The Commission on Elections may be compelled to pay its technology provider Smartmatic P2 billion due to delayed return of vote counting machines used in the May elections.
Comelec Commissioner Rowena Guanzon revealed Sunday that Smartmatic is now considering the unreturned VCMs as “good as sold.”
The Comelec failed to return the VCMs on time due to the protest filed by losing vice presidential candidate Ferdinand Marcos Jr.
“We only leased the machines with no bidding and now you say they’re as good as sold? What is this?” she said in Filipino.
Guanzon said Comelec Chairman Andres Bautista has granted the request of Smartmatic for a closed-door meeting with all the commissioners to iron out the problem.
But Guanzon said she would not attend the meeting because it might send the wrong signal to the public. She suggested instead an en banc meeting without Smartmatic.
“Why should I attend? What will be decided during that meeting? What will be fixed behind closed doors? People might think we are conniving over the P2 billion,” she said.
In a separate interview, Bautista said the Comelec requested to defer the delivery of some VCMs to Smartmatic because of the electoral protest filed by Marcos before the Supreme Court, sitting as the Presidential Electoral Tribunal.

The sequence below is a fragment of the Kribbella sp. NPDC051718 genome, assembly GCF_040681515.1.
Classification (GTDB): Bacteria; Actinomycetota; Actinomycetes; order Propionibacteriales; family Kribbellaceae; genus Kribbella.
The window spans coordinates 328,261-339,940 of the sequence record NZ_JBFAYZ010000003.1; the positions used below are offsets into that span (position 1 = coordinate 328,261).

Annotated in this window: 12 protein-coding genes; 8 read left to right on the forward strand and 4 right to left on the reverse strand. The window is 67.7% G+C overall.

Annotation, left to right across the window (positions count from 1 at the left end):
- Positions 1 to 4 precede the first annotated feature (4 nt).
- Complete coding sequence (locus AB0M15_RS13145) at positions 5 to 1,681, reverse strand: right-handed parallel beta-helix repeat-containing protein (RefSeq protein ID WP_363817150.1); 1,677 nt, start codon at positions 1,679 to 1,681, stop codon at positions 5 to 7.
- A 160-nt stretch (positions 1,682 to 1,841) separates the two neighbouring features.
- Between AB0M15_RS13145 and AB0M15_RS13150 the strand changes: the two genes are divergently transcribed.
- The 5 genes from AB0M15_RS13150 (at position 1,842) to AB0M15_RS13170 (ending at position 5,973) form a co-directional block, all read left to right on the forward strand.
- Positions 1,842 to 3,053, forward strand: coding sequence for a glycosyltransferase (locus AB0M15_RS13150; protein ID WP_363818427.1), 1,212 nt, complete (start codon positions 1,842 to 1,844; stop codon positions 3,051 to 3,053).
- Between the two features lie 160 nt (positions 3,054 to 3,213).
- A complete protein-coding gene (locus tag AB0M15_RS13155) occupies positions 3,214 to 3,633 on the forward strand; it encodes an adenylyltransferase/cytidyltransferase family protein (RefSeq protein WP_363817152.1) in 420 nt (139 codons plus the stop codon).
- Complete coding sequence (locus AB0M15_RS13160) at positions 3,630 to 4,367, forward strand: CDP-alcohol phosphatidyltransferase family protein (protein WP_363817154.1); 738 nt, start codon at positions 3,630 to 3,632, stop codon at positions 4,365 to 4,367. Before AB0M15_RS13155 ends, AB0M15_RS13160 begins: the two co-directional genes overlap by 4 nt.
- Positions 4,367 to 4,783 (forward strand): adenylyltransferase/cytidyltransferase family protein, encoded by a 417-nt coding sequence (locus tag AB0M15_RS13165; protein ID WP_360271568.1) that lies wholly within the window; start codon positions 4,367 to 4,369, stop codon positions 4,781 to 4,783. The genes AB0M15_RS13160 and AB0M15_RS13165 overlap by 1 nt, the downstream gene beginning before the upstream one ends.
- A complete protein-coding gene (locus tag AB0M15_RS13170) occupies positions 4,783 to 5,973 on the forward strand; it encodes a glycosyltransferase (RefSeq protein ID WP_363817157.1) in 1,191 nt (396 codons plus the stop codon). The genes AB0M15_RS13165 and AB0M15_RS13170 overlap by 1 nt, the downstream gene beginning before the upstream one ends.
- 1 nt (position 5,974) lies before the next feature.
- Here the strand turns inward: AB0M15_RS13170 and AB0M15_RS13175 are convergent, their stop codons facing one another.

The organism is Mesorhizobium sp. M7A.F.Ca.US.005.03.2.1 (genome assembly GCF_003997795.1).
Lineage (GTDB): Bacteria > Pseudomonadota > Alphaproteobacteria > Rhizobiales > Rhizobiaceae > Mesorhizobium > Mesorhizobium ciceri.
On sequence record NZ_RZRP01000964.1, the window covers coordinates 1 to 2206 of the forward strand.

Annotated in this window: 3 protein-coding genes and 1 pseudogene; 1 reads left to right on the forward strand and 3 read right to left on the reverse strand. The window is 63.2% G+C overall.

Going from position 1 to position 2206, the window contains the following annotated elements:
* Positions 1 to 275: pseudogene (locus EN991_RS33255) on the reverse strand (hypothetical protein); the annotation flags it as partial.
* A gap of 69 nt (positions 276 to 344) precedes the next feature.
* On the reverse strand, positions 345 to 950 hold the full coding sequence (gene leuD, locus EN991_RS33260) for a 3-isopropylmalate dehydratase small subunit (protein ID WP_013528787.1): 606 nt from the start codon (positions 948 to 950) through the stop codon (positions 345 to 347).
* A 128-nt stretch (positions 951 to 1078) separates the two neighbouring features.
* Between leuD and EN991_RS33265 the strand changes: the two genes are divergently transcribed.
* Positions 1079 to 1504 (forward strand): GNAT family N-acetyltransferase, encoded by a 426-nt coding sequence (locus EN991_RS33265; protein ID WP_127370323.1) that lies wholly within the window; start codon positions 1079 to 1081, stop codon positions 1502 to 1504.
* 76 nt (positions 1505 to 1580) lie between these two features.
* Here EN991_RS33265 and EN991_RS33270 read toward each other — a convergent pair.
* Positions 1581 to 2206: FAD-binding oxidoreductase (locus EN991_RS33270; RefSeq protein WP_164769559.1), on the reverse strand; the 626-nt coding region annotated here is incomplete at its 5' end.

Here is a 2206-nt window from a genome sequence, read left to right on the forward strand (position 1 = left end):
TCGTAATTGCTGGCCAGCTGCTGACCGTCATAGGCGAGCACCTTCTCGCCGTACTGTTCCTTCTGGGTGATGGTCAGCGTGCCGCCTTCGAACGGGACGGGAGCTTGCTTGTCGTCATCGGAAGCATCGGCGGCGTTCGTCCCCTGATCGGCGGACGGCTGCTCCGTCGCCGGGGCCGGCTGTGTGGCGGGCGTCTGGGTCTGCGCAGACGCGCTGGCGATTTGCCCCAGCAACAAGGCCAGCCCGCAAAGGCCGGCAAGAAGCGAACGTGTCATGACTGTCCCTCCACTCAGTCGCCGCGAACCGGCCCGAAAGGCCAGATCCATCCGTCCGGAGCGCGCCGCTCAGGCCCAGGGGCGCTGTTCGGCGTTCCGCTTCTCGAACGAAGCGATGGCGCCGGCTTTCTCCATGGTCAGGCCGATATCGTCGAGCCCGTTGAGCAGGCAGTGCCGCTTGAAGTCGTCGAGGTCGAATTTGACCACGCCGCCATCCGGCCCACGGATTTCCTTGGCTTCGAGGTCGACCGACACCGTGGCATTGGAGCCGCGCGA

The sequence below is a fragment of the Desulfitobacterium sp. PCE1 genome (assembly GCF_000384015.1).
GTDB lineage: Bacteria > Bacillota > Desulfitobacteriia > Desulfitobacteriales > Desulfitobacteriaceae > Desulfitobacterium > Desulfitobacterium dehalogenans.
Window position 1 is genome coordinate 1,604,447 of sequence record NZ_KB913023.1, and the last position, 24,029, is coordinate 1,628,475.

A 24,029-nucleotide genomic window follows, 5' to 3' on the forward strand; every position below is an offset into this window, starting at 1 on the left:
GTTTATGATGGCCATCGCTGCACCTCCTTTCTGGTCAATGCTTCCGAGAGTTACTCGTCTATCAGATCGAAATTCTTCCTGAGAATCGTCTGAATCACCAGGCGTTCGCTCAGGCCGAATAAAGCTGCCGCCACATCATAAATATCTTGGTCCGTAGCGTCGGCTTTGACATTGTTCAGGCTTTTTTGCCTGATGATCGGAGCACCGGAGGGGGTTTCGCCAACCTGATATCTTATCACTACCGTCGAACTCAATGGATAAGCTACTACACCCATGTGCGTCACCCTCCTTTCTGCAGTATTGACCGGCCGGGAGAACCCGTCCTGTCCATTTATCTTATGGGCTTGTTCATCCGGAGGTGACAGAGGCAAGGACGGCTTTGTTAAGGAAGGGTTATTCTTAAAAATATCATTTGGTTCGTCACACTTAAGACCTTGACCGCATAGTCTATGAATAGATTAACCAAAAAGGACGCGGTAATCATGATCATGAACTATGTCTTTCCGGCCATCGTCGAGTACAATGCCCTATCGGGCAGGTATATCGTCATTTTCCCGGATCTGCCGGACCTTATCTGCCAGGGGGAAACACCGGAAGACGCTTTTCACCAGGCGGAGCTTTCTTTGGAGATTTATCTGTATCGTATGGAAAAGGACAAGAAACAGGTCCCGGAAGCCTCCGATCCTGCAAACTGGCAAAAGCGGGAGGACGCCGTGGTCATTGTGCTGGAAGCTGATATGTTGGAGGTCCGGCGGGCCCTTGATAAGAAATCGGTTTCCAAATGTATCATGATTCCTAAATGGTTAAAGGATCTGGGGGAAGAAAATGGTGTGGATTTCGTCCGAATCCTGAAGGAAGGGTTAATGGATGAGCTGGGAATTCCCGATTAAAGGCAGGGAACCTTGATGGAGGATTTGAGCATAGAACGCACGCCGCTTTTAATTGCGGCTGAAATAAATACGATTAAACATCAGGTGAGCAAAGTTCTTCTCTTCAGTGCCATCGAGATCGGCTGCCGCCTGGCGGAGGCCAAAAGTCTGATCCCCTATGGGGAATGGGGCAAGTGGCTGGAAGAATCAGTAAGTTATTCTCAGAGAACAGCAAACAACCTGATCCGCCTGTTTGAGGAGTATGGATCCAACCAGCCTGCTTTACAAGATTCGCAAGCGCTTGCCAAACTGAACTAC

Marcos has filed election protest against the proclamation of Vice President Leni Robredo who won by a slim margin of 260,000 votes.
Bautista said Smartmatic’s move to charge the Comelec P2 billion for the unreturned VCMs is based on the “options to purchase” provision in the contract that the Comelec signed with the poll technology provider.
But he said the Comelec had already made a “constructive delivery” or a paper deliver on November 29.
On December 1, the poll body announced that it had turned over 97,366 optical mark reader machines and the Election Management Systems but retained 151 OMR machines.
At the same time, Bautista said the meeting between Smartmatic and the Comelec was approved by the commissioners, not just by him.
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